by Diana Nelson Jones/Oct 29
One reason not to leave the family home is the treasures you find in the attic.
George Clark grew up in the house in Highland Park that his grandparents raised their children in, and when his grandfather died, his parents moved in to care for his grandmother and George was born into that house. He lives there now with a dining table full of items ready to take to the big history show Sunday.
The East End-East Liberty Historical Society, which is four years shy of its 100th birthday, invites anyone who wants to know more about and share memorabilia from East Liberty, Highland Park and other East End places.
The show is from 2 to 5 p.m. in a vacant store behind Trader Joe's in the Village of East SIde Shopping Center on Penn Avenue, and it's free to all comers. There will be refreshments and live music.
The Society, 50 members strong but aging, wants to build membership and get help planning an East Liberty Festival it wants to hold next year.
Walkabout met George Clark and Al Mann at George's home last night to look at bills and receipts, photos and books and old postcards and, best of all, we got to stroke the sleek beaver fur top hat, circa 1915, that George's grandfather purchased at Aufhammer & Evans, a men's furnishings store in East Liberty from 1875 to 1953.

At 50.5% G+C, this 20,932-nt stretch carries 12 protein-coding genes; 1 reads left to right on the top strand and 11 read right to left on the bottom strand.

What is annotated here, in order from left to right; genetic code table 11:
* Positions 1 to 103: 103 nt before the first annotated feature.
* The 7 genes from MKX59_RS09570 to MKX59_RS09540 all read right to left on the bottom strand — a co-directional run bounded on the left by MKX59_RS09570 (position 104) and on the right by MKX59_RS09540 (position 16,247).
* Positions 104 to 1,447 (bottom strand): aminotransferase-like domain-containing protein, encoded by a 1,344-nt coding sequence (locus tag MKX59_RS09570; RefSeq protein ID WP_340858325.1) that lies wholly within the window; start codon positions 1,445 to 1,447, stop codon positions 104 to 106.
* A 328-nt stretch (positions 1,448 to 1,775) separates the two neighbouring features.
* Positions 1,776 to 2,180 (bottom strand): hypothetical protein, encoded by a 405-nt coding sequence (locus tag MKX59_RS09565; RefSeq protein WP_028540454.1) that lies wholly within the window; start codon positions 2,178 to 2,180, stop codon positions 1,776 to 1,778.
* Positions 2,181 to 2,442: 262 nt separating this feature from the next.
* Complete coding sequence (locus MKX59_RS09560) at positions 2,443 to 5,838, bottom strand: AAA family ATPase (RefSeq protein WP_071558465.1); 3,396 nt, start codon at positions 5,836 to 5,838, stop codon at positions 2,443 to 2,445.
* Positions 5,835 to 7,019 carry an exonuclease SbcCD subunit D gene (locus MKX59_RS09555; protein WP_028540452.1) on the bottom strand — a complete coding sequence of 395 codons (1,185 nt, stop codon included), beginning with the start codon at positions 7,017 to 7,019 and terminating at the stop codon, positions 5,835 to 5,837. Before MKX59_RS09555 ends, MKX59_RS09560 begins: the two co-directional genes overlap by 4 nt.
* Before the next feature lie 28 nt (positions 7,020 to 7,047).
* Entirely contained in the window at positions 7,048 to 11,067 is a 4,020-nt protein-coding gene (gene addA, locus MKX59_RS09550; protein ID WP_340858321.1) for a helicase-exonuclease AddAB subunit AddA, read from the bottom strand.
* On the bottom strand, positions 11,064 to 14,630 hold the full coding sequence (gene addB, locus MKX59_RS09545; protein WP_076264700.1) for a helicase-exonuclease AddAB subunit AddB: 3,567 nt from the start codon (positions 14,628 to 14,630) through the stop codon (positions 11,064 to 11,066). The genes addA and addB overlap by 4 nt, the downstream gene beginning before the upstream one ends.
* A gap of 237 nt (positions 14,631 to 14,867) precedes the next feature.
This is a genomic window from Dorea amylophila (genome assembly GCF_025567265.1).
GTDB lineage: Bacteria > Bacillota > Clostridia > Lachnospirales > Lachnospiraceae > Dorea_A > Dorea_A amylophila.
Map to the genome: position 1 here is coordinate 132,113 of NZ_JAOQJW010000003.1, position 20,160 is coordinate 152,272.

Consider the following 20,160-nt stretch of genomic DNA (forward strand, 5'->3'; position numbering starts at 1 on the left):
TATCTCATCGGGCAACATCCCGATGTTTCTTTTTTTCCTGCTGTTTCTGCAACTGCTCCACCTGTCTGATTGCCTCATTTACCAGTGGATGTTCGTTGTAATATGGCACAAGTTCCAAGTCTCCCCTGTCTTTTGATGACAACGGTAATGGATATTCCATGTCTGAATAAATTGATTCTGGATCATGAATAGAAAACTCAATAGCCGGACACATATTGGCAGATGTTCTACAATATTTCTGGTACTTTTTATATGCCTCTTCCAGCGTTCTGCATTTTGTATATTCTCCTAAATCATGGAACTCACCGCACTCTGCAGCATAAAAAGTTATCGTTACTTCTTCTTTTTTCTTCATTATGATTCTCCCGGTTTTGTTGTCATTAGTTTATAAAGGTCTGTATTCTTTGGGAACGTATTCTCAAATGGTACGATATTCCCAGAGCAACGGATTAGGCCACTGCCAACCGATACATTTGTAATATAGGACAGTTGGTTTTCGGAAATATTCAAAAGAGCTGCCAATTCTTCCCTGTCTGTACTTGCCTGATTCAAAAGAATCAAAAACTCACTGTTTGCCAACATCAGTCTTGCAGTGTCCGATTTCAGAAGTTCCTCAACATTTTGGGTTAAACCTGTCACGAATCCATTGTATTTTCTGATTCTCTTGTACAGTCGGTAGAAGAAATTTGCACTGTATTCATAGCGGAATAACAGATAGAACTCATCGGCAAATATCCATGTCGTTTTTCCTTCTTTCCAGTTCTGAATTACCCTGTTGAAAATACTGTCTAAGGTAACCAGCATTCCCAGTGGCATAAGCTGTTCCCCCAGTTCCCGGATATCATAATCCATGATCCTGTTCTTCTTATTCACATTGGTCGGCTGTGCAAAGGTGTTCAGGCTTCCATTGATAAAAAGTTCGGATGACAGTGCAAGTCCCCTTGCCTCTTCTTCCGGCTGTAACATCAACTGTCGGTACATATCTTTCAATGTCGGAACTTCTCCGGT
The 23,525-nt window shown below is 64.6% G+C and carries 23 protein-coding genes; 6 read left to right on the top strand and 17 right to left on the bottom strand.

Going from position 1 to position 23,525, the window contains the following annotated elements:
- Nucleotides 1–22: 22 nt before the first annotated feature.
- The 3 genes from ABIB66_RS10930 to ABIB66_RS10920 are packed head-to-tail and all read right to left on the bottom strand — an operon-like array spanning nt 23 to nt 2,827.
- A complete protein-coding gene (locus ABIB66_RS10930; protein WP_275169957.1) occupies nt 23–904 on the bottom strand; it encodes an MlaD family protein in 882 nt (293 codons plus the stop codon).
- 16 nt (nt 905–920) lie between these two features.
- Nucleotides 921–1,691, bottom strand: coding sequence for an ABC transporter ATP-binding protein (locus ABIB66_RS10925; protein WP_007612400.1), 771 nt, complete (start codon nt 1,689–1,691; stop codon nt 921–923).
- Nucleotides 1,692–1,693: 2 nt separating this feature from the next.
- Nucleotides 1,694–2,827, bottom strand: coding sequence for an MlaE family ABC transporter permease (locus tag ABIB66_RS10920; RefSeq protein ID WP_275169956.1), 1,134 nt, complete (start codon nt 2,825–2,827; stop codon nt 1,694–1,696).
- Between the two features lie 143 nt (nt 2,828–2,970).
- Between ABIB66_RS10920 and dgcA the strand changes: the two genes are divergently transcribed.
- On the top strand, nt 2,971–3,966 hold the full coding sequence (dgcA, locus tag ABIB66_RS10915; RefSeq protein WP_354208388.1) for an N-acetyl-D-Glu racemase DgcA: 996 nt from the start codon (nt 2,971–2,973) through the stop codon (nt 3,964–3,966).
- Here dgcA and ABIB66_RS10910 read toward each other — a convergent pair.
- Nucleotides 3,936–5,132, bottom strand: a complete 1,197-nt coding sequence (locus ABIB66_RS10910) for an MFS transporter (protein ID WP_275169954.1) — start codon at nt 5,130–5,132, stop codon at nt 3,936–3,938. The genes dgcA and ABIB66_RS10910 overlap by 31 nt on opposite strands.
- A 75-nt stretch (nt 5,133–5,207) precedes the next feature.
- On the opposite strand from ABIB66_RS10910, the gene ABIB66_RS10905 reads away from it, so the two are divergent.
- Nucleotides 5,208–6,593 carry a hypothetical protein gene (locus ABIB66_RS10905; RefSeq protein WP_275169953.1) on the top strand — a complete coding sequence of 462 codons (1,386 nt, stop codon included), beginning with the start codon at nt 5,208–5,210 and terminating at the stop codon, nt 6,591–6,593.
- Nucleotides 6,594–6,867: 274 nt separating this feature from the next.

George is a board member and Al is president of the society.
Al, a retired chemical engineer, has lived in Highland Park since 1965. He worked for Gulf Oil at its research center, a tenure that bumped up against a rich history: The first commercial oil refinery in the country was in Highland Park in 1861, just years after the discovery of oil in Titusville.
George grew up hearing his grandmother's stories and over time he discovered boxes of reminders of past transactions and activities that "probably would have been thrown out" had the family moved, he said.
"My grandmother talked about changing into ice skates in that boat house and its pot-bellied stove," said George.
Sunday's show will include a photo montage from the grandson of the owner of the former Mansmann's Department Store; memorabilia of Pete Bolanis, the son of the founder of Bolan's Restaurant; and Peggy Spangler's collection, which might include a photo of her father feeding chickens approximately where the police barracks are now, on Washington Boulevard.
Al said the society is discussing offering tours of the area. One stop might be to find the Civil War gun placements on the way up to Morningside.
The society also is looking forward to having space of its own in the East End Cooperative Ministry's new site, to be built at Penn Circle and Collins Street.
"We have no home now," said Al. "When we get this space, we will have classrooms."